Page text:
The survey launches on Carers Rights Day, 26 November, and on the same day we’re also planning a live online discussion (with a free event ticket for every carer who joins us). You can find the details of how to participate, and also the ‘taster’ sessions on the same day, via this web page: https://museum.wales/getinvolved/carers

How a Distanced Professional Training Year Can Still Be Enjoyable and Successful

As an undergraduate, studying biosciences at Cardiff University, I am able to undertake a placement training year. Taxonomy, the study of naming, defining, and classifying living things, has always interested me and the opportunity to see behind the scenes of the museum was a chance I did not want to lose. So, when the time came to start applying for placements, the Natural Sciences Department at National Museum Cardiff was my first choice. When I had my first tour around the museum, I knew I had made the right choice to apply to carry out my placement there. It really was the ‘kid in the candy shop’ type of feeling, except the sweets were preserved scientific specimens. If given the time I could spend days looking over every item in the collection and marvelling at them all. 

The 'candy shop' moment of seeing the museum's collections

Jars of preserved specimens in the collections at National Museum Cardiff

Of course, the plans that were set out for my year studying with the museum were made last year and, with the Covid-19 pandemic this has meant that plans had to change! However, everyone has adapted really well and thankfully, a large amount of the work I am doing can be done from home or in zoom meetings when things need to be discussed.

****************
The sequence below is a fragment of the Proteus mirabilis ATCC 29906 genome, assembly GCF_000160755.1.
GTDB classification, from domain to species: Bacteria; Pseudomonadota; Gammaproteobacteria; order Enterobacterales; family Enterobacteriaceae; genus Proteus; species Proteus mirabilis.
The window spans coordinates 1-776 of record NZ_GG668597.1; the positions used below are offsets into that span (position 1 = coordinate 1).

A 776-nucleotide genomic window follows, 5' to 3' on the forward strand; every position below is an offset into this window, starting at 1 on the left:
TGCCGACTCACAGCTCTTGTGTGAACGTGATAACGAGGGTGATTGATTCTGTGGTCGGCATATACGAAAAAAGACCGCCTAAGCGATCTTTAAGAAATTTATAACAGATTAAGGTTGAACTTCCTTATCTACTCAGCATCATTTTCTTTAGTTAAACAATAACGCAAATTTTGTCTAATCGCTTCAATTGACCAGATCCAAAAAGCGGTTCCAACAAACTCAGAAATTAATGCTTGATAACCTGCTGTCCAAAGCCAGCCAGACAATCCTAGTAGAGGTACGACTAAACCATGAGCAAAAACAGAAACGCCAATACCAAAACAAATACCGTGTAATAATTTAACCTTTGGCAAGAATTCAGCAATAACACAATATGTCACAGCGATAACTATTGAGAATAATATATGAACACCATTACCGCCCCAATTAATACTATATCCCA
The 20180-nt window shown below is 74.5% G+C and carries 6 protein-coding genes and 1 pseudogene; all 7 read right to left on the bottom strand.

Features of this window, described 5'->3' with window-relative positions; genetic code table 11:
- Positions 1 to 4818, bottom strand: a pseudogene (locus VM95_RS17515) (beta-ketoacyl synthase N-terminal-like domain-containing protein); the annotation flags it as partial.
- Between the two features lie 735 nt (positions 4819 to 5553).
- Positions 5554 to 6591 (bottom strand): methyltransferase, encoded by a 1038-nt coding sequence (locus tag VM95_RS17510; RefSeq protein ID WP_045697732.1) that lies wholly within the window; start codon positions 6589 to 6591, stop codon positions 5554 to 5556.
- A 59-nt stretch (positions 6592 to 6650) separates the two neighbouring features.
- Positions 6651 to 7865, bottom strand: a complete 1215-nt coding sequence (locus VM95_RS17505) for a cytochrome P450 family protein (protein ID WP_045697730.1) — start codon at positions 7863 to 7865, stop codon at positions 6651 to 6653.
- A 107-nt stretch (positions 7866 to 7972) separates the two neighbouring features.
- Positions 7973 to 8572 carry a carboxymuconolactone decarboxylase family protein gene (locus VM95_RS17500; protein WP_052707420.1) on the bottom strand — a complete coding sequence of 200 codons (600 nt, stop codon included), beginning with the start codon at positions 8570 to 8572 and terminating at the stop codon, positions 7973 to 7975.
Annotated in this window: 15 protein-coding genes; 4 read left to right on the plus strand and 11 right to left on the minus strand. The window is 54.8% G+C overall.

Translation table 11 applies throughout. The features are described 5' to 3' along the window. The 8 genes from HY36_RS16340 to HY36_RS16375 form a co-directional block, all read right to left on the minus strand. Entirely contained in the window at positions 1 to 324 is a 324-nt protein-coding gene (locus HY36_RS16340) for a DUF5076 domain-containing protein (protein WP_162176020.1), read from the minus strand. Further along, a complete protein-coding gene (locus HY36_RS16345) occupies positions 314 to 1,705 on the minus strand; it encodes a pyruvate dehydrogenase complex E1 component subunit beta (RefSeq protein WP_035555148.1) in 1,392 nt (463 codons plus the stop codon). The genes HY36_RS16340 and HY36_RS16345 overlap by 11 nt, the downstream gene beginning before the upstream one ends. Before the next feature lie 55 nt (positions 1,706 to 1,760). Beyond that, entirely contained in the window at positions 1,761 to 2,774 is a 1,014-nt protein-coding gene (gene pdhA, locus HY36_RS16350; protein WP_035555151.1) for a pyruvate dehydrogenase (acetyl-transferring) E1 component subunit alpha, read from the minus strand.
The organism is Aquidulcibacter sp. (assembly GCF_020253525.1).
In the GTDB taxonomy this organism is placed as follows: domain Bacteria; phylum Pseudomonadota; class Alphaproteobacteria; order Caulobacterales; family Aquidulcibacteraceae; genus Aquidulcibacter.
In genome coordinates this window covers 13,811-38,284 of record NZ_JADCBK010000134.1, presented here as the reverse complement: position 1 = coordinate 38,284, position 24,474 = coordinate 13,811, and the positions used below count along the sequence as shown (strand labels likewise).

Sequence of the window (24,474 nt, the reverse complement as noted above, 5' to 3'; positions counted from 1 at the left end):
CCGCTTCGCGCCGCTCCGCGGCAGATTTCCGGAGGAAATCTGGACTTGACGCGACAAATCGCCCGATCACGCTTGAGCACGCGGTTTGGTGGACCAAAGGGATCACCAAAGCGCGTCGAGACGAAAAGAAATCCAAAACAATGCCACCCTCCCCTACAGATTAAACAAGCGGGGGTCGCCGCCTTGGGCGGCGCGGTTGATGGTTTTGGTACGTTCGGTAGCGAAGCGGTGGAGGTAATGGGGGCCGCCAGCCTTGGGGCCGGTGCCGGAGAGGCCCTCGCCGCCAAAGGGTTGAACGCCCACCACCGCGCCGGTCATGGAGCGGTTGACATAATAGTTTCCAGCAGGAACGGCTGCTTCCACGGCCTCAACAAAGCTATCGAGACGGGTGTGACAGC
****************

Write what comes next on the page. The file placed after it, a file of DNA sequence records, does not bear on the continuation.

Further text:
Currently, my work focuses on writing a scientific paper that will be centered on describing and naming a new species of shovel head worm (Magelonidae) from North America. Shovel head worms are a type of marine bristle worm and as the name describes, are found in the sea. They are related to earth worms and leeches. So far, my work has involved researching background information and writing the introduction for the paper. This  is very helpful for my own knowledge because when I applied for the placement I didn’t have the slightest clue about what a shovel head worm was but now I can confidently understand what people mean when they talk about chaetigers or lateral pouches!

Part of the research needed for the paper also includes looking closely at species found in the same area as the new species, or at species that are closely related in order to determine that our species is actually new.

Photos for the paper were taken by attaching a camera to a microscope and using special imaging stacking software which takes several shots at different focus distances and combines them into a fully focused image. While ideally, I would have taken these images myself, I am unable to due to covid restrictions, so my training year supervisor, Katie Mortimer-Jones took them.

Camera mounted on a microscope used to take images of the worms

Then I cleaned up the backgrounds and made them into the plates ready for publication. I am very fortunate that I already have experience in using applications similar to photoshop for art and a graphics tablet so it wasn’t too difficult for me to adjust what I already had in order to make these plates. Hopefully soon, I will be able to take these images for myself.

Getting images ready for publication

My very first publication in a scientific journal doesn’t seem that far away and I still have much more time in my placement which makes me very excited to see what the future holds. Of course, none of this would be possible without the wonderful, friendly and helpful museum staff who I have to express my sincere thanks to for allowing me to have this fantastic opportunity to work here, especially my supervisor, Katie Mortimer-Jones.

Shovel head worm